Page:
Neuville and Rovanperä a tenth apart, Sordo fastest

The first stage on the final day went the way of Dani Sordo, with the battle for second still close


Thierry Neuville and Kalle Rovanperä’s battle for second on Rally Spain remains on a knife edge, as the pair were only 0.1s apart on Sunday’s opening stage.

A late push by Neuville on the Salou powerstage on Saturday evening, combined with a nightmare run for Rovanperä through El Montmell that had left him 10s off the pace, had shaken up the second place battle heading into Sunday.

But neither driver could make an impact on Pratdip, the duo only a tenth of a second apart.

“I have anyway not so easy situation as Thierry,” said Rovanperä, who is 1.5s behind the lead Hyundai in third. “For sure I want to still finish on the good points and bring the car home. I think he will be pushing us hard but let’s see what we can do.”

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Sébastien Ogier continues to lead the way for Toyota but was playing it safe on the Sunday opener, going only eighth fastest.

“It was an easy start for us this morning,” said Ogier, whose lead over Neuville decreased to 17.5s. “[I] tried to stay very safe with every cut and rocks on the road.”

Ott Tänak is aiming for a much calmer end to his rally than the heart-stopping moment he had on El Montmell’s second pass on Saturday, where he ran miles wide on a fast right and filled up the front end of his Hyundai with long grass.

“Today is just about coming to the finish, nothing I can catch up,” said Tänak.

There was a little early-morning hesitancy from Dani Sordo, who admitted that “I brake too early in some places, I can do a little bit better.”

Not that he needed to – he went fastest on Pratdip, extending his advantage in fifth place to 16.2s as closest rival Elfyn Evans suffered a highly unusual moment.

Some light damage to the front of his Toyota GR Yaris Rally1 came courtesy of the local agriculture, which had run out in front of his car in the dark.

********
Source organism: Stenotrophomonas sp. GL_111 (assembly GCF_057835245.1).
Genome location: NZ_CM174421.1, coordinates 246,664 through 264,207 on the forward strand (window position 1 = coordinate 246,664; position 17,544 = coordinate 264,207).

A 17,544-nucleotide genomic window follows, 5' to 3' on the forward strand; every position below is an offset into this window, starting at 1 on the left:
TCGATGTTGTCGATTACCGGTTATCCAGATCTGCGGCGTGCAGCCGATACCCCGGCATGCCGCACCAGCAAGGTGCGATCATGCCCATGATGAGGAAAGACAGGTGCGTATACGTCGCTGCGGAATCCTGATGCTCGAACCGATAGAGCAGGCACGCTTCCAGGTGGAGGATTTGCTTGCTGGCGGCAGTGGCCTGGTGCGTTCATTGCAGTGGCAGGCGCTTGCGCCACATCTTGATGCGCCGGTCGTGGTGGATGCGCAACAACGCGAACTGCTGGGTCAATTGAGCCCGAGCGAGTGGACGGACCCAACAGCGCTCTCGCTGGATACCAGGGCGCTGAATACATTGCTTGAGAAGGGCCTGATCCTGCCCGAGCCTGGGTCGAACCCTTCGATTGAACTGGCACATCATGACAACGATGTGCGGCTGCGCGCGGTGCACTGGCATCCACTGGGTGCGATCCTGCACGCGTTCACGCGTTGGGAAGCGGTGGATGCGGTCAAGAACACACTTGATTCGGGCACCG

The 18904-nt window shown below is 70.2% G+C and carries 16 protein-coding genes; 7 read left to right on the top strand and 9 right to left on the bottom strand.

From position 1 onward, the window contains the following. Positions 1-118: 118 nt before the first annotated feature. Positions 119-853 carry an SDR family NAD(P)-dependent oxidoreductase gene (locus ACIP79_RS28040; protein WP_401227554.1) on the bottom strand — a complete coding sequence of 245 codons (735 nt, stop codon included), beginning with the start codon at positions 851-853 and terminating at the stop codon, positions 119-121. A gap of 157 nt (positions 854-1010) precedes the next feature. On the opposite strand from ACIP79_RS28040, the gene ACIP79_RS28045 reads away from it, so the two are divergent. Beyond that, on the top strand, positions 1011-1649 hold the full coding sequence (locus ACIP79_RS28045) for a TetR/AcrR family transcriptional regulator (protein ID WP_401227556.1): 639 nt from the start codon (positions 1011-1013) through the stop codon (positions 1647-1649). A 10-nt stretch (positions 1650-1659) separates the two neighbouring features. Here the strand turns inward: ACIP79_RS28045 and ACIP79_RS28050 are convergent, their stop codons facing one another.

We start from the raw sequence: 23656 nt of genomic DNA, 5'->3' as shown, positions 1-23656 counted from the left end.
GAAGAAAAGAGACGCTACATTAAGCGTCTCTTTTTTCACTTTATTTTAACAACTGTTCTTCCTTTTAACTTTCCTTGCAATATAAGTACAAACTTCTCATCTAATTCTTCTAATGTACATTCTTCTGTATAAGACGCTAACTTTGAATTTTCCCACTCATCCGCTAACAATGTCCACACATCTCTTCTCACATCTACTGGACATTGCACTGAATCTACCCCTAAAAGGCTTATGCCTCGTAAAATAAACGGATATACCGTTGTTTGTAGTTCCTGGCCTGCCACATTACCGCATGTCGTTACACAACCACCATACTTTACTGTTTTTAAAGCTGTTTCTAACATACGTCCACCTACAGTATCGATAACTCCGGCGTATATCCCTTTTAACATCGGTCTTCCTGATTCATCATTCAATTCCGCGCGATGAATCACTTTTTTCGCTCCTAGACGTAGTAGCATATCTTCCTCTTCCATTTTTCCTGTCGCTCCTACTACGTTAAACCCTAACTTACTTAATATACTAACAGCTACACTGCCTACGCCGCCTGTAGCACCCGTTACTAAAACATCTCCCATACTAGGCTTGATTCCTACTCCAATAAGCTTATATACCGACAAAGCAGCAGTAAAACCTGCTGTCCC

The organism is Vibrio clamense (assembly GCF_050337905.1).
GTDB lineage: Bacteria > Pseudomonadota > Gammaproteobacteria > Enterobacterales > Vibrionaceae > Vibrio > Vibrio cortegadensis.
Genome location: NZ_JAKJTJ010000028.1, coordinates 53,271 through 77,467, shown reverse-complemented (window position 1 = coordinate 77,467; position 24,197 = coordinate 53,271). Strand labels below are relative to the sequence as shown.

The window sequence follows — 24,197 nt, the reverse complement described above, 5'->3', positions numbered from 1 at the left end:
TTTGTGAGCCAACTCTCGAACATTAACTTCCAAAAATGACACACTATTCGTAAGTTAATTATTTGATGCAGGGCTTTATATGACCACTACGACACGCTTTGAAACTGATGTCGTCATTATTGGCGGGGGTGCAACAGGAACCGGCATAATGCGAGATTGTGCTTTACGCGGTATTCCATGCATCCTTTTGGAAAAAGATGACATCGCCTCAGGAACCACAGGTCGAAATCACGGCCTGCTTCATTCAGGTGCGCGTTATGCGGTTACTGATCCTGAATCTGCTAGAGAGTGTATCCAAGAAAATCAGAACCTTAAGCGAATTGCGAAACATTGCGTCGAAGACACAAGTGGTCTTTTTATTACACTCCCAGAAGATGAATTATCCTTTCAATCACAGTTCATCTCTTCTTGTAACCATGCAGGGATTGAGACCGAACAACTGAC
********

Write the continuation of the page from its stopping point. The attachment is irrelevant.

“Some animals crossing the road, some pigs or something,” explained Evans when asked about where the damage had come from. “I had to slow down quite a lot. I think I hit one of them.”


While Evans was making bacon, M-Sport had cooked up a fix for Breen’s overloaded front axle that had slowed him throughout Saturday and overworked his tires.

“We discovered something with the car last night that was maybe causing us a bit of delay yesterday,” explained Breen. “It felt better in there,” he confirmed, as the gap to Evans in sixth was reduced slightly to 10.9s.

A battle over eighth place is unexpectedly back on again, as Adrien Fourmaux carved 5.5s out of the fourth Toyota of Takamoto Katsuta.

Across Saturday’s stages Katsuta had edged further ahead but lost most of that progress in one foul swoop, as Fourmaux felt in his element in the dark.


“You know, I really like to drive in the dark,” said Fourmaux, who is now 9.6s behind Katsuta. “It’s such an amazing thing. With a World Rally Car in the night, it’s amazing,” seemingly forgetting he’s now in a Rally1 car.

Katsuta indicated he’d struggled his way through Pratdip, by comparison: “I could not follow a few corners from the information.”

Unlike his compatriot at M-Sport, 10th-placed Pierre-Louis Loubet admitted to being “a bit careful with the dark,” hence being eight seconds off Fourmaux’s pace.

Gus Greensmith was back out on the stages after his Saturday shunt, the M-Sport mechanics having successfully patched up his battered Ford Puma.